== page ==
We also observe that a conservator was not appointed for Mrs. Henderson until three months after the will was admitted to probate. Because Mrs. Henderson was unable to act until the conservator was appointed, there is a plausible argument that the statutory time period should have been tolled until the conservator was qualified. Cf. D.C. Code § 12-302 (1989 Repl.) (providing that where person is non compos mentis, running of statute of limitations is tolled until removal of disability). However, we need not reach this issue, as the conservator in any case filed the renunciation within six months of the admission of the will.

We note finally that the trial court was correct in concluding that Mrs. Henderson's death on April 24, 1987, while the motion for ratification of the election was under advisement, has no effect on the outcome of this case. It is true that, absent exceptional circumstances, death terminates the right of a surviving spouse, whether competent or incompetent, to renounce the will. Payne v. Newton, supra note 3 (incompetent spouse); Cahill v. Eberly, 59 App.D.C. 228, 38 F.2d 539 (1930) (competent spouse). In the present case, however, Mrs. Henderson, acting through her conservator, filed her election to renounce the will while she was still alive. That Mrs. Henderson did not live to receive her share does not alter our analysis.

For an example of such exceptional circumstances, see Mead, supra, in which it was held that a court could act to renounce the will on an incompetent spouse's behalf, even after the death of that spouse, where the trustee for the incompetent spouse was herself a beneficiary under the will as well as the representative of the decedent's estate, and thus had interests directly in conflict with those of the incompetent spouse. See also Payne v. Newton, 116 U.S.App.D.C. 319, 322, 323 F.2d 621, 624 (1963) (limiting Mead to "its special facts").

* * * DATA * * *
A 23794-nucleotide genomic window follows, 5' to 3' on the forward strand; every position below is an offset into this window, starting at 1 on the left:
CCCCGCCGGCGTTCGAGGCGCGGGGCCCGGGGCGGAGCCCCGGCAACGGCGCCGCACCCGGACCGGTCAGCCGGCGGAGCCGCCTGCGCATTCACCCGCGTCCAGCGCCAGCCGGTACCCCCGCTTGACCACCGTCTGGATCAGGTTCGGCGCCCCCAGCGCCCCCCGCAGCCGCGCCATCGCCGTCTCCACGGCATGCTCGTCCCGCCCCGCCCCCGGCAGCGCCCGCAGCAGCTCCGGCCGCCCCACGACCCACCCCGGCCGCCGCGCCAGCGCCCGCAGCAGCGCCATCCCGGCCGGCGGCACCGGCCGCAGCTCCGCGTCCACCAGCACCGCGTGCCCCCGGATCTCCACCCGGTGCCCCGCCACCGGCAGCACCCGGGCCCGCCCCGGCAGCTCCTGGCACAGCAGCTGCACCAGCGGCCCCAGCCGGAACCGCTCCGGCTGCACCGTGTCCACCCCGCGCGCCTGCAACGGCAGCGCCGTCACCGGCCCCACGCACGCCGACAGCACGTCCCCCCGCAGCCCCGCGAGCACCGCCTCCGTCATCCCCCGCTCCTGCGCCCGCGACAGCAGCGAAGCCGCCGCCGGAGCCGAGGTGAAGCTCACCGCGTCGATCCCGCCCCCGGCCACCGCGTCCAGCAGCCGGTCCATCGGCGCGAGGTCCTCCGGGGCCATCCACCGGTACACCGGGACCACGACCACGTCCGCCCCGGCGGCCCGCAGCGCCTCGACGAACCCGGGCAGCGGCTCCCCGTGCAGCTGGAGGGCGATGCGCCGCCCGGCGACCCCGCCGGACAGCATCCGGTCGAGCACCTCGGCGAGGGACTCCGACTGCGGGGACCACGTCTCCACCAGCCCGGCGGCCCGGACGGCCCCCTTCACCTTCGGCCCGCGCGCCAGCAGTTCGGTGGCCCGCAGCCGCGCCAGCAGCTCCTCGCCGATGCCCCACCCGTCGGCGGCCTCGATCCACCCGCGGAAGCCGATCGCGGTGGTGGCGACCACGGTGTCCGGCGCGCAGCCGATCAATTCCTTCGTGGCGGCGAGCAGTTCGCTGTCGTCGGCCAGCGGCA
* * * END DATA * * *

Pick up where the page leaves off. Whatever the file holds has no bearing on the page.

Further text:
Having determined that the conservator made a timely election to renounce the will, we next examine the question of what standard the court is to use in deciding whether to ratify this election.


In this jurisdiction, an individual who is predeceased by his or her spouse, and whose spouse leaves a will, either may take the property left him or her in the will or, alternatively, may choose to take the share provided for by statute, an amount equal to that which the individual would have received had the spouse died intestate, up to a maximum of one-half the net estate. D.C. Code § 19-113 (1989 Repl.). Where a surviving spouse takes no action within the statutorily prescribed six-month period, he or she is held to have elected to take under the will. Id.

Under the laws of intestacy of this jurisdiction, a surviving spouse receives one-third of the estate where the decedent is survived by children or descendant of a child; one-half of the estate where the decedent leaves no children or descendant but leaves other surviving relatives; and the whole estate where there are no surviving relatives. D.C. Code §§ 19-301 to -304 (1989 Repl.).

The concept of a statutory share derives from the common-law right of dower, in which a wife, if she survived her husband, received a life estate in one-third of all land held by the husband during their marriage. Kurtz, The Augmented Estate Concept Under the Uniform Probate Code: In Search of an Equitable Elective Share, 62 IOWA L.REV. 981, 982-90 (1977); The Incompetent Spouse's Election: A Pecuniary Approach, 18 U. MICH.J.L. REFORM 1061, 1061-63 (1985) (hereinafter, The Incompetent Spouse's Election). It was originally intended to protect the wife from disinheritance and to prevent her from becoming a public charge; more recently, it has also come to be seen as a recognition of the surviving spouse's contribution to the accumulation of the deceased spouse's wealth. Kurtz, supra, at 982, 985, 1055; The Incompetent Spouse's Election, supra, at 1061-62. Once properly elected, the competent spouse's right to the statutory share is absolute: the surviving spouse can take the share for any reason, or for no reason, and need not get approval for the action.